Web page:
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Stitch by stitch: Child is learning life lessons

Managing editor

Malorie Hein of Hillsboro appears to be a typical 5-year-old girl. She wears skirts, likes to play, likes the color pink, and spends time with her family.

What makes Malorie a bit unusual is her “hobby” — making quilt pieces.

Of course, she does not do this alone.

Since she was 2 years old, she has helped her grandmother, Susan Hein of Hillsboro, who is teaching Malorie the art of quilting.

The young seamstress, the daughter of Kerry and Rachel Hein, recently had her first quilt, “Around the World,” on display at Marion City Library, completing it when she was 4 years old.

For 15-20 minutes here and there for the past two to three years, the grandmother and her student worked on the quilt.

So, what can a small child do? Well, she’s learned to turn the sewing machine on and off, can place the material under the machine’s foot, and can push a button to stitch the fabric squares.

Malorie also can iron, “with Grandma’s help,” she adds.

When the quilt was pieced together, Fern Goodwin of Burns actually quilted it, making the trademark designs. After it was quilted, Susan finished the piece of art by adding binding (trim) to the queen-sized quilt.

Susan picked out the fabrics for this first quilt.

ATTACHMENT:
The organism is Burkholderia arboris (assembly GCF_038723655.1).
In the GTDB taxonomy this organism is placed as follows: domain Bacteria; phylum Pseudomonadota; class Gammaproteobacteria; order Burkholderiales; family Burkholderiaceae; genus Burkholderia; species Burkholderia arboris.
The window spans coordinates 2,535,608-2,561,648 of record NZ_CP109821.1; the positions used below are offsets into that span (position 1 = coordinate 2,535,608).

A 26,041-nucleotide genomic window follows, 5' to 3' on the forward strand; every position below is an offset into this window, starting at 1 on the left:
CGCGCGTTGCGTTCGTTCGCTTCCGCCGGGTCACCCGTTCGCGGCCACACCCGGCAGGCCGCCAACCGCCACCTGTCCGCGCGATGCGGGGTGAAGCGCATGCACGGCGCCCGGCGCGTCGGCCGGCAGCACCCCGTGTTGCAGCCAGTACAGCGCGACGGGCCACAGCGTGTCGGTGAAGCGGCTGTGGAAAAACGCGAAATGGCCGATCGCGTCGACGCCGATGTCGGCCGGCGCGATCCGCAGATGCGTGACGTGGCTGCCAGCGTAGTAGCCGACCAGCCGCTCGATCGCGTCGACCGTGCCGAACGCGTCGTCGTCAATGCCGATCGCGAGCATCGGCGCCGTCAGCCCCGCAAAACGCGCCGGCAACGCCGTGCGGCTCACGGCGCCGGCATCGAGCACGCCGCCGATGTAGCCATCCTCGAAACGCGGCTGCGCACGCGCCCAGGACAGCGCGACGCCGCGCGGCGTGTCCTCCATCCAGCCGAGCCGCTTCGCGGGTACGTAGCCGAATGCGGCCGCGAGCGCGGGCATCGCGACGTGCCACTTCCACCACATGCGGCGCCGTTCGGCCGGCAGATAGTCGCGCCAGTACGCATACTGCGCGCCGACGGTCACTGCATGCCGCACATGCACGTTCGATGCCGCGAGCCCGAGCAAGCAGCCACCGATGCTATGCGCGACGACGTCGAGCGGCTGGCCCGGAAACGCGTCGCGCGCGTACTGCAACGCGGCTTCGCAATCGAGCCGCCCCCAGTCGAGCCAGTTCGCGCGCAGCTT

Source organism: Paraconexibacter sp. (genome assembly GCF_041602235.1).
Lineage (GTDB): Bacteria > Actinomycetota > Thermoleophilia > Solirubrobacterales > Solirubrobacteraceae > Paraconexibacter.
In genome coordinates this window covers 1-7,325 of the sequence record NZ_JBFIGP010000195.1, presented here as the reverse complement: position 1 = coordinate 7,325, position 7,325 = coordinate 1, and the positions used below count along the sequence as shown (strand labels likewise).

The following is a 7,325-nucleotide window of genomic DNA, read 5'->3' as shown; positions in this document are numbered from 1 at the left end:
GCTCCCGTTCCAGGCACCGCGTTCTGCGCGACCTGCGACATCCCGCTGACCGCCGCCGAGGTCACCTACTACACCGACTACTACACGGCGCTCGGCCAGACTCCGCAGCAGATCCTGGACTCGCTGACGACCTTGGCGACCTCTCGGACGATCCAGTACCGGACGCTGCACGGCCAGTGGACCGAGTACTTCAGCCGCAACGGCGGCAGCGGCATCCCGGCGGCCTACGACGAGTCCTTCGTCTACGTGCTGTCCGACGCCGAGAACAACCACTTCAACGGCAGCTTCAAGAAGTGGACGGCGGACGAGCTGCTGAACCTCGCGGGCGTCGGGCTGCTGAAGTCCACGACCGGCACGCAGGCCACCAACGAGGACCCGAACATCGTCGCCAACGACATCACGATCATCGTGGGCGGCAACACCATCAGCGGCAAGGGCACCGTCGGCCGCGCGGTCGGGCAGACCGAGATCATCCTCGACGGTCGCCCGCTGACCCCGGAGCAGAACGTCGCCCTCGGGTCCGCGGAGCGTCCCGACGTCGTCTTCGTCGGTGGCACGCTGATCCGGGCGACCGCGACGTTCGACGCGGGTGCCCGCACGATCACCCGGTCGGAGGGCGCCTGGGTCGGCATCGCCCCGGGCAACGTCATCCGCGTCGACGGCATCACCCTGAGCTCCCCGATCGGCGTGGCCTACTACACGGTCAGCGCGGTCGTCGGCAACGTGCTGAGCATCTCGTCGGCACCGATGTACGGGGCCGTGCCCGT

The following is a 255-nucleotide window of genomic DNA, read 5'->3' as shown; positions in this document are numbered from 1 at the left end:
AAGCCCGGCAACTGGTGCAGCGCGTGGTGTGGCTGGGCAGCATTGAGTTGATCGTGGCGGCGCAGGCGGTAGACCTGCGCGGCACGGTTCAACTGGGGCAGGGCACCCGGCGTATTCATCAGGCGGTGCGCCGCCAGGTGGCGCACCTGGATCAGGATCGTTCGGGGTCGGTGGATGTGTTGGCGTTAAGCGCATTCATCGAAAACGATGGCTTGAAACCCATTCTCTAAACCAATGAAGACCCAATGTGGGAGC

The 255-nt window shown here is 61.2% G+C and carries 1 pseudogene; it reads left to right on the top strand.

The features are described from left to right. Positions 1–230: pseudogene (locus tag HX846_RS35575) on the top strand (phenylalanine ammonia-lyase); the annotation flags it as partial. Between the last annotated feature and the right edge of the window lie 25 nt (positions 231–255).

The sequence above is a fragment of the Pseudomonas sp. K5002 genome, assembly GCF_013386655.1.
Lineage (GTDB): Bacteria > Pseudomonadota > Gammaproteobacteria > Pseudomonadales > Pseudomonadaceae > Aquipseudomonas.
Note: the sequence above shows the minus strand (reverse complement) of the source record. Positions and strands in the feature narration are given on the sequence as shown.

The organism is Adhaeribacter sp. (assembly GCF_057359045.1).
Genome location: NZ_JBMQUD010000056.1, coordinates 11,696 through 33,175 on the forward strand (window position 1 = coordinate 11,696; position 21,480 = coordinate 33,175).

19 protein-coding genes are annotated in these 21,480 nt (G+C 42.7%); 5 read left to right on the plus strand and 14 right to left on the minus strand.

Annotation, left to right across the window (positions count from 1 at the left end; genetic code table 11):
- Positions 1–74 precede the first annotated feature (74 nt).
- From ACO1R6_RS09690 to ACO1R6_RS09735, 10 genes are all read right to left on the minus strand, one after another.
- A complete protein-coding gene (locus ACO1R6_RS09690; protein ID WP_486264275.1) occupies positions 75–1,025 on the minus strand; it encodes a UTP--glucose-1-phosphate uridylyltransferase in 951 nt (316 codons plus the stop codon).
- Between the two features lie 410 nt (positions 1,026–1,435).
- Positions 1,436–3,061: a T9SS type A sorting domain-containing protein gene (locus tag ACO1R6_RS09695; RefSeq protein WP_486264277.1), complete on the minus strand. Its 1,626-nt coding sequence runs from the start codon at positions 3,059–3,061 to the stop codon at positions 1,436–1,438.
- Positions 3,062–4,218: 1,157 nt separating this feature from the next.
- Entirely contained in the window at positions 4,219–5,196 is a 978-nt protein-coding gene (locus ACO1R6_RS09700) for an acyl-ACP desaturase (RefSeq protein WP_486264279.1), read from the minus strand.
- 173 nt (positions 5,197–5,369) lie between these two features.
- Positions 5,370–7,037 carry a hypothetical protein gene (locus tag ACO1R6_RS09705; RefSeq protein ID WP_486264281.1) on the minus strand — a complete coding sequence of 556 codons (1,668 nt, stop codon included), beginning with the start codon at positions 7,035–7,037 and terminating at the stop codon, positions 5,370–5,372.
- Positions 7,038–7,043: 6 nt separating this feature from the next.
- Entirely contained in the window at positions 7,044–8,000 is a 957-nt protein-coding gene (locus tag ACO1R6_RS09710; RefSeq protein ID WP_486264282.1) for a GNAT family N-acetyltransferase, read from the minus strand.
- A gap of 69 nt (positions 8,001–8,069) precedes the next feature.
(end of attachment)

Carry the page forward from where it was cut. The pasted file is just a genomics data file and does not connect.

Currently the team is working on another quilt and the fabric for this one Malorie picked out.

“It has boys and girls on it,” she said. The pattern is called “Dick and Jane,” Susan added. It is going to be just the right size for Malorie’s bed, a twin size.

For the past seven or eight years, Susan has been doing quilt pieces. When Malorie was born, Malorie’s mother worked full-time, with Grandma Susan staying with the baby.

As Malorie grew up, she was introduced to sewing by stitching felt squares, which led to the quilt project.

“She’s learning more than just quilting,” Susan said. “She’s learning her colors, shapes, and math.”

It takes some calculating to determine the amount of fabric needed and how the fabric will be stitched to make a quilt.

Malorie’s grandmother and parents also know the child is learning more than just sewing techniques. They know she is learning how to persevere — sticking with something until it’s finished.

Marion City Librarian Janet Marler, a relative of the Heins, called Susan and asked her to bring a quilt for the recent show at the library. Instead of taking one of her own, Susan wanted the world to see Malorie’s quilt.

So there it was. Malorie’s first work of art, on display.

These days, Rachel stays at home to care for Malorie’s two sisters, Trudy, 3, and Nora, 16 months. But Malorie, and now Trudy, too, still have sewing lessons with Susan.

“It’s teaching them life lessons and hopefully some skills they can always use,” Rachel said.

Last modified April 1, 2009

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